Milestone

Photo by Kyle Peyton on Unsplash

During an especially busy Fall—especially in my professional life—I got sick and took some days off work. During this time, along with not feeling great, I felt the crush of my busy Fall. I took time to reflect on what was all going on at work and where I could re-prioritize.

I was talking with a colleague, and she suggested focusing or reflecting on some good part of my day, big or small, which gives reprieve from focusing on work. It could be watching the sunrise, an especially good meal, or taking time to read an intriguing book, to give some examples.  

There are other good parts, though, good parts at work: the casual conversation with library staff, the feeling after a reference consultation that you’ve helped a student, an especially rewarding library instructional session.

There’s a big milestone for me—professionally—coming up next Spring as I complete my probationary period of two years and (hopefully) am offered a continuing position at my institution. But in a lot of ways, I feel this Fall has been a milestone, a precursor to what’s to come in my career.

Along with appreciating the small (or big) positive things in life, I found it helpful to reflect on progress I’ve made. I want to take the time to note a couple things I’ve learned, or been reminded of, over the past few months.

  1. Make Small Steps Toward Comfortability

As a liaison librarian who is relatively new to their subject areas, I’ve been hustling to get to know faculty and students in my departments. It takes time and this is something I’ve been having to acknowledge. Was Rome built in a day? I don’t think so and neither is my liaison outreach (but possibly just as impressive as the city of Rome).

You make slow progress; some increased in-class instruction, more student questions, faculty coming to you for help. It takes time to build connections and to learn your subject areas but pays off in a multitude of ways.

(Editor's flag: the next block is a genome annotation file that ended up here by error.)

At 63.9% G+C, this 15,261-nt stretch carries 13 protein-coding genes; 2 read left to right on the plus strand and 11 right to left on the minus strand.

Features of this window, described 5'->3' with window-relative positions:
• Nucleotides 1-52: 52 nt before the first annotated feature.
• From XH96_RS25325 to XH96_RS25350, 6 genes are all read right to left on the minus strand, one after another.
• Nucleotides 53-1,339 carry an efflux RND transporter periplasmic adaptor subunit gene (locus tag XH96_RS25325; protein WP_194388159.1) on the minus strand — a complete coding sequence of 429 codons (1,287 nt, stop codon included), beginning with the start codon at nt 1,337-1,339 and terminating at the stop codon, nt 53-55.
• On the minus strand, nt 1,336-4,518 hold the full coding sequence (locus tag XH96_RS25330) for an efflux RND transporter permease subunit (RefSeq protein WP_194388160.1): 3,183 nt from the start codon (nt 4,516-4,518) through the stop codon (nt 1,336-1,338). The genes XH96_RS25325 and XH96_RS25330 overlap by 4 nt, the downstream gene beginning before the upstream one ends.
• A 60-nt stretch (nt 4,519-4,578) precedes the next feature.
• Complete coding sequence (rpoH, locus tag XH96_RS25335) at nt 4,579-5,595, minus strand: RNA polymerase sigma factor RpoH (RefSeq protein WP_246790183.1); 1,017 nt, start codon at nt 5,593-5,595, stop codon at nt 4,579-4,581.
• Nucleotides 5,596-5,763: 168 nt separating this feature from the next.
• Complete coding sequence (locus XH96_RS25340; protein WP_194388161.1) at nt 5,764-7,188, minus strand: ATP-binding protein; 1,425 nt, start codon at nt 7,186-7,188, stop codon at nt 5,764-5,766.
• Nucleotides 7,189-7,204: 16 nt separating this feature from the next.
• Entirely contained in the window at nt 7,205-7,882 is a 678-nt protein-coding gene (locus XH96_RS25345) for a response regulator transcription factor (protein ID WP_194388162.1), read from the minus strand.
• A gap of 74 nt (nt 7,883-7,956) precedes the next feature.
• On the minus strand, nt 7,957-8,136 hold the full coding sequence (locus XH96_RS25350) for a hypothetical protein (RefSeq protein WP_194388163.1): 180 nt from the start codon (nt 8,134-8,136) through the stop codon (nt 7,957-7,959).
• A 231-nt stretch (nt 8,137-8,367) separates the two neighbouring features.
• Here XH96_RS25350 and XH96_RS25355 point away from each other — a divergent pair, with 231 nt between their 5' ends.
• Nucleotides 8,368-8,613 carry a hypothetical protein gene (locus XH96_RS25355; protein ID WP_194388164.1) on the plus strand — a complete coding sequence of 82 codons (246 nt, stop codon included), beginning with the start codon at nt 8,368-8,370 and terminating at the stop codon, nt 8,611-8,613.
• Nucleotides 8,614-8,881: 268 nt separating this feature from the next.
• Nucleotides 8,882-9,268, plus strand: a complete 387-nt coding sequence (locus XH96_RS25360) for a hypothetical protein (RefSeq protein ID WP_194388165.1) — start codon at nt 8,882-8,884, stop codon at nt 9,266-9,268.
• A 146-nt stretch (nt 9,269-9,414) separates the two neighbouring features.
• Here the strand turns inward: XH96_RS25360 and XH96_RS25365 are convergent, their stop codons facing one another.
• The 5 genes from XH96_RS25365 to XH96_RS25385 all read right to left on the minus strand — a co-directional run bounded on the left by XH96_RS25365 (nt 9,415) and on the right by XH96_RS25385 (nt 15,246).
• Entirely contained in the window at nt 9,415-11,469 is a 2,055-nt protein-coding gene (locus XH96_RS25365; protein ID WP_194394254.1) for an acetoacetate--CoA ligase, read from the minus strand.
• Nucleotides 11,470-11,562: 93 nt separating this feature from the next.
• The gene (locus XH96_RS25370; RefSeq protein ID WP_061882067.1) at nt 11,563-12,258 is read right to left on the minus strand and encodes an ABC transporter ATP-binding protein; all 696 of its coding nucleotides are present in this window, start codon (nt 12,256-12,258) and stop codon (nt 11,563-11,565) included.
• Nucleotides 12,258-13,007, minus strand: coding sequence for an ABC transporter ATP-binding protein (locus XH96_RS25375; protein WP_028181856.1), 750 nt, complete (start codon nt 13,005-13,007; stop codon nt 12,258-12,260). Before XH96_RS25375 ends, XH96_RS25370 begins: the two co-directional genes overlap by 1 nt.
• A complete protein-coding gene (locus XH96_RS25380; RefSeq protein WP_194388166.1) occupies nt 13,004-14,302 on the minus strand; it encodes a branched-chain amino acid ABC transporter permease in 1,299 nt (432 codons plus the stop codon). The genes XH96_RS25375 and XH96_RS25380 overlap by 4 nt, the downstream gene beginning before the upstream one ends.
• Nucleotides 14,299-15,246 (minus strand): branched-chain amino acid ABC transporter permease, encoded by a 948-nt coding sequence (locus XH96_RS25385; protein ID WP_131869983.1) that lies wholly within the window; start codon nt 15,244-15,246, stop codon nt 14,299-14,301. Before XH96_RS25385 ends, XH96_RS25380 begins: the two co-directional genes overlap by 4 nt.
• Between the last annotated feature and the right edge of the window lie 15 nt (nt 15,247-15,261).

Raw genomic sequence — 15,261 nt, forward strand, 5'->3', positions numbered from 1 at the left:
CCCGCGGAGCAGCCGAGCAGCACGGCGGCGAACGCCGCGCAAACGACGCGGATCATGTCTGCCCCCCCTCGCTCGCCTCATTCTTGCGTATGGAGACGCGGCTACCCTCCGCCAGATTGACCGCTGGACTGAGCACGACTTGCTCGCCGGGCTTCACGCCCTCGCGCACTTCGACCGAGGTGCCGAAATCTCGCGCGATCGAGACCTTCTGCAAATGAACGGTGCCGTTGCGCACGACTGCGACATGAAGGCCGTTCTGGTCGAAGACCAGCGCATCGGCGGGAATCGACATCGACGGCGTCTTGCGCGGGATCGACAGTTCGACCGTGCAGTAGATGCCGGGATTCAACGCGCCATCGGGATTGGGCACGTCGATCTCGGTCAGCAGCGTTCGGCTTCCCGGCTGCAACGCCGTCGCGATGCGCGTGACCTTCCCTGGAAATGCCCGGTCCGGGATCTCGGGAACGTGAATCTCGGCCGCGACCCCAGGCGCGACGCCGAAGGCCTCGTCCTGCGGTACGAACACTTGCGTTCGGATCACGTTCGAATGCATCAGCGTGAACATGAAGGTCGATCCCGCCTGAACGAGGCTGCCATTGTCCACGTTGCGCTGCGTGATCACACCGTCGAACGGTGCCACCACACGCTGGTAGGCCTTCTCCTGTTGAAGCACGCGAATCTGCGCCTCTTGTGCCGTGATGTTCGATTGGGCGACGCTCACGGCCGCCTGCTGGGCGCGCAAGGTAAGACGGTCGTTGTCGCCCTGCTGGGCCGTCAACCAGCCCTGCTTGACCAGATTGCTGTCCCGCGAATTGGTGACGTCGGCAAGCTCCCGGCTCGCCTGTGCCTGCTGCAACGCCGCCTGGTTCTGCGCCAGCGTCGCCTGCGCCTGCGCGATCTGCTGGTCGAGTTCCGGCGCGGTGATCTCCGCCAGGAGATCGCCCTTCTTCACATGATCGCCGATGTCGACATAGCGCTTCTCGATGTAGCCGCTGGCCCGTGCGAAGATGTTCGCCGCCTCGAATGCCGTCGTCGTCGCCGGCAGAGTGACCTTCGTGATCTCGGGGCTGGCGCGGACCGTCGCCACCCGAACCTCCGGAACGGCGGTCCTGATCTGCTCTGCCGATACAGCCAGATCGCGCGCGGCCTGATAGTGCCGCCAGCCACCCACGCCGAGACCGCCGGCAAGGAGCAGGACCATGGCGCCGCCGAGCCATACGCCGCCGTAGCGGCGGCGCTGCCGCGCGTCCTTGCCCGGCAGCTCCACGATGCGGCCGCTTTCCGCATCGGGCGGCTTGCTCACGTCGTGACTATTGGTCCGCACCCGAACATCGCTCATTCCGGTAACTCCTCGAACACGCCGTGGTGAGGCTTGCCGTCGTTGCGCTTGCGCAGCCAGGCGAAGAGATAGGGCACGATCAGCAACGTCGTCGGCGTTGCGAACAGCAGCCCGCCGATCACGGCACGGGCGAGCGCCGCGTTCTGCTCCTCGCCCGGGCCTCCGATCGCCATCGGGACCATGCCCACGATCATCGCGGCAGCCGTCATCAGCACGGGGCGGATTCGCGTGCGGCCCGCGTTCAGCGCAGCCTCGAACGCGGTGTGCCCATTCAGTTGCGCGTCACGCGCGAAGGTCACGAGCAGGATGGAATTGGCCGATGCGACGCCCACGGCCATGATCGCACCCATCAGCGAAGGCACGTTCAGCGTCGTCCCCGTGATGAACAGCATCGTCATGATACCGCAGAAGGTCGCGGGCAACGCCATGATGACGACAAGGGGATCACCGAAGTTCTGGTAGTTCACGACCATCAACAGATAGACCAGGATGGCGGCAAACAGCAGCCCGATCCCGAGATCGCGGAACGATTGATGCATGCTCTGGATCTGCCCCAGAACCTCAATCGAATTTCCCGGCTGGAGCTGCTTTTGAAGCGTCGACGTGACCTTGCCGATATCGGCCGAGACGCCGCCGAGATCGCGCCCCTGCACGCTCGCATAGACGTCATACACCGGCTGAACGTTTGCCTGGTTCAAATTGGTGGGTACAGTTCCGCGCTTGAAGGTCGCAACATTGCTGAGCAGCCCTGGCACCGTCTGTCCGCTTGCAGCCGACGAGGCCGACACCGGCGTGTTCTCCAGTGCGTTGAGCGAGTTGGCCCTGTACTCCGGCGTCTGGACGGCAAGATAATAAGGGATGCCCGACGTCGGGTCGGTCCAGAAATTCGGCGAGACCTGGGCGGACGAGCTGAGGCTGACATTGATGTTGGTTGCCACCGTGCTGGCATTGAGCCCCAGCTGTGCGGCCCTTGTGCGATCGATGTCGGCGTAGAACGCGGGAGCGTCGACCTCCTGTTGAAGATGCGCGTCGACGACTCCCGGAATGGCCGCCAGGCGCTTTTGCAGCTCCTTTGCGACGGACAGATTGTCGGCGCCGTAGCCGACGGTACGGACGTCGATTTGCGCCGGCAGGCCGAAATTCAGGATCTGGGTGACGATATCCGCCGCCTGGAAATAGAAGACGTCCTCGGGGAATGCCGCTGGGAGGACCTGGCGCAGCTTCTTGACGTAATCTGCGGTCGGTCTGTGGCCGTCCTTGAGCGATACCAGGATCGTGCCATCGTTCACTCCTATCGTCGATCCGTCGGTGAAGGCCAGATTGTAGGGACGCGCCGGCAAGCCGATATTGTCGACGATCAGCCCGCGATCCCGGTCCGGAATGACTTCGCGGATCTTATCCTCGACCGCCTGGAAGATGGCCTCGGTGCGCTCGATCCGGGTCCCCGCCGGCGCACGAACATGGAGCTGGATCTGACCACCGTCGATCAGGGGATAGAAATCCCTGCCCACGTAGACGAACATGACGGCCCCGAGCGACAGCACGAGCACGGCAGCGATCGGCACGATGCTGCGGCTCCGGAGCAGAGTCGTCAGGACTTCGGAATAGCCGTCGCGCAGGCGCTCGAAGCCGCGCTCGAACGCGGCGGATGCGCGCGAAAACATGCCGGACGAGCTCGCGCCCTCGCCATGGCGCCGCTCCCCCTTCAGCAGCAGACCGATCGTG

1. Learn New Skills

As academic librarians, I feel a lot of us love to continually learn new things. We’re in a profession that makes it easy to do this; there’s so many webinars to attend, certificates to get, and conferences to go to. There’s many niche areas of academic librarianship and services that we offer (or could offer) that make it easy to learn something new. This semester I’ve been learning the basics of LaTeX and referencing with BibTeX, which is great to offer to help students, along with exploring different scholarly generative AI tools. Learning new skills not only benefits your students and faculty but feels rewarding to challenge yourself.

  1. You Don’t Have to Do It All

I really like being busy as an academic librarian and filling up my days with my liaison duties, service, and research. I find a lot of our job rewarding in different ways and being involved in different individual and collaborative work is great. But I’m learning to commit to what I can reasonably do; having enough time and capacity to take something on. No sense burning out early in your career (no sense burning out in any stage of your career!).

  1. Encourage Your Friends at Work (and Vice-Versa)

There’s something great about the power of friends at work. I feel fortunate to work with some great people, people to talk to about challenges, successes, or the latest episode you watched last night. I’ve written about this in the past and I still think it’s true; developing and sustaining friends is rewarding in so many ways. Not only does working with people you’re friendly with lead to better, more enjoyable work, but it’s fun.

I think even though we’re all really busy and try to put forward the best work we can, taking time to reflect on all you’ve done and learned helps get through the tougher, more challenging times. I know it’s helped me.

From Technician to Librarian

I graduated with my Library & Information Technology diploma in Spring 2013. I went to Red River College in Winnipeg, Manitoba, being the only library-related program in the province. I can remember, in a pre-interview to the program, one of the instructors asking me, “how come you don’t you get your MLIS instead?” Good question–I had thought about it, but there isn’t a graduate-level library school in my area, in my province even; I would’ve had to move.